The question of whether to use LDAPHttp and my gateway here may be more to the point. LDAP is a mature standard, so you can bet there are and will be plenty of ways to communicate with directory servers; promising new open source apps are being released with increasing frequency. With LDAPHttp, my own goal has been to deliver a platform that plays to the specific strengths of LDAP, servlets, and HTTP to do useful and interesting things without regard to what those things are. The framework may be non-standard, but it's as extensible as Java itself. LDAPHttp is clearly not a panacea, but it will provide elegant solutions for appropriate problems. Good ideas can organically bubble up from contexts to app libraries or the core packages. Someday, this software may serve as a competitive advantage in some vertical market of my choosing, but for now, I've deferred the question of what in the hope that others can use my work to prototype, demonstrate, and deliver unique services of their own. Think about Charlie.

The Larger Conversation

If I had to pick a space today, I'd say I am particularly interested in supporting transactions that involve the exchange of text (e.g., news and weblogs). Since a Rep is a solicitation, the HTML page returned by the gateway retrieve servlet will include a form for creating a new comment under the ou=Anonymous,ou=Comments,ou=Expressions,o=mentata.com branch of the DIT. Hence, Charlie's earlier Rep could provoke

dn: uid=CMA217,ou=Anonymous,ou=Comments,ou=Expressions,o=mentata.com
uid: CMA217
cn: India's endorsement?
businesscategory: rep
dnqualifier: 20030622123345Z
description: anonymously
content: I don't know what Bombay developers would think of all this,
	but you're going to have to do better if you want them
	to read your posts.
parent: uid=CRA3,ou=Reps,ou=Comments,ou=Expressions,o=mentata.com

That final parent attribute is a special type used by LDAP to relate entries by dn value. Think of it as a pointer or foreign key. One of the features of LDAPHttp is to allow you to trace dn attributes in either direction, providing (among other things) links to comments made on a retrieved Rep. This all works well because a request for an entry by its dn or a request for entries with values for an indexed dn attribute matching a given distinguished name will both run like streaks of greased lightning through LDAP. To me, a good candidate application for LDAPHttp should involve lots of dn attributes. So is Charlie's app a good one? It depends on how much dialogue his posts generate! Even so ...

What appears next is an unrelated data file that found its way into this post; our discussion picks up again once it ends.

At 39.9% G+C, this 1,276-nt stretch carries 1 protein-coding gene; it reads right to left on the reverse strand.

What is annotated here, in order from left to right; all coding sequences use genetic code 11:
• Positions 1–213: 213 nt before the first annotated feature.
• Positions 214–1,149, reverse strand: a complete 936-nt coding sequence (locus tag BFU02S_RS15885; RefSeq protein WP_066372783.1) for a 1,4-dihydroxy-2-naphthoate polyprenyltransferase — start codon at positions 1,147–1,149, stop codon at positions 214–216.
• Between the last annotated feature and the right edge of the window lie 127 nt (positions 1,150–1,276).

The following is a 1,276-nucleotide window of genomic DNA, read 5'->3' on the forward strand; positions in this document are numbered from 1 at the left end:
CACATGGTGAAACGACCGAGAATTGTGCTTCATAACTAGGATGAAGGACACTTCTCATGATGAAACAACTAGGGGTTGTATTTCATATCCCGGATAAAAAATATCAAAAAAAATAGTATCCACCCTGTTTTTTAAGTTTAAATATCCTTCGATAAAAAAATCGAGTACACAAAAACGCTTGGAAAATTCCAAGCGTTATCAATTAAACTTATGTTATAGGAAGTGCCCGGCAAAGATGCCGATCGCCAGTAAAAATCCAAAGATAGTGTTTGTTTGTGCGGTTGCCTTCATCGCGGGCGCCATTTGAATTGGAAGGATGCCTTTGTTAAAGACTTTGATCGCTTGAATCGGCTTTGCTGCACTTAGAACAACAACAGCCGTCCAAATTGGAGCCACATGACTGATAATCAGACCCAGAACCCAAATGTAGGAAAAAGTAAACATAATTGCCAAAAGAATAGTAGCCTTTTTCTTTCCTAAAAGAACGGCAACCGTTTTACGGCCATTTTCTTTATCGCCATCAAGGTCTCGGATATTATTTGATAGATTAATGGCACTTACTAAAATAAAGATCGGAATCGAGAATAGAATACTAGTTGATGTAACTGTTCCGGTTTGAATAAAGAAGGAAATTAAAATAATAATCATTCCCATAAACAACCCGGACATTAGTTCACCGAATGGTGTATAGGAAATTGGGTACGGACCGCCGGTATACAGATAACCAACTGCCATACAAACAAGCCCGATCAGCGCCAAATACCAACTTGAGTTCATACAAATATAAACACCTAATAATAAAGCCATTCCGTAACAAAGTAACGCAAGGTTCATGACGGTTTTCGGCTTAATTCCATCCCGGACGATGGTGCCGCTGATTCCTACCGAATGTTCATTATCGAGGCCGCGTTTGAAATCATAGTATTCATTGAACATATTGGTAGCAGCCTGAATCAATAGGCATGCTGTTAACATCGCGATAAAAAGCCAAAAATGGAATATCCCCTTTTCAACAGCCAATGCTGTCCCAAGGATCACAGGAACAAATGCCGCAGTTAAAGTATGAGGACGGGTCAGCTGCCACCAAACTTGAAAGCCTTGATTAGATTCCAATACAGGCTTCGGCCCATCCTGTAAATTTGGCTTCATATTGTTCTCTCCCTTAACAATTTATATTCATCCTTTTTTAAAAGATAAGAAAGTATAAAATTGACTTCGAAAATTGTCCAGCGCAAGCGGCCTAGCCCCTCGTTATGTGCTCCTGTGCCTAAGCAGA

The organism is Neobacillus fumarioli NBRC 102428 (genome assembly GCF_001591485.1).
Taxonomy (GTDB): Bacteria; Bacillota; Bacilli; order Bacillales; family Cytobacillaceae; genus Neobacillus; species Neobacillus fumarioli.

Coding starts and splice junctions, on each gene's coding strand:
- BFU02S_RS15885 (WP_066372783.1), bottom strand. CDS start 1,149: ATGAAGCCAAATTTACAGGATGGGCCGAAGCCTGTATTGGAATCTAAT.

<comment>Much like open source developers, reporters and columnists frequently exchange and co-opt the ideas of their fellows without much concern for abstract notions of property. In fact, James Joyce goes so far as to make incest the central metaphor for journalism in the Aeolus episode of Ulysses. On the Internet today, with all of that fast and easy communication facilitated between people worldwide in real time, commentary as a profession may soon be overwhelmed by commentary as a diversion. RSS in its many flavors makes it a snap to generate your own syndicated feed, blasting your observations and perspective far and wide. Along for the ride are the expressions of others as they have influenced you. This is all a boon for an open, democratic society, but the real value is not in the posting, but in the responding. The best place for that is in the original conversation. Sorry Charlie, but I don't think anybody should be an island.</comment>

That doesn't mean it was such a bad example for this article; we covered a lot. And with this journey at an end, I will employ yet another class from my forum package to start new conversations, asking my perennial favorite question: suggestions?

Resources

Jon Roberts is an independent software developer and sole proprietor of Mentata Systems.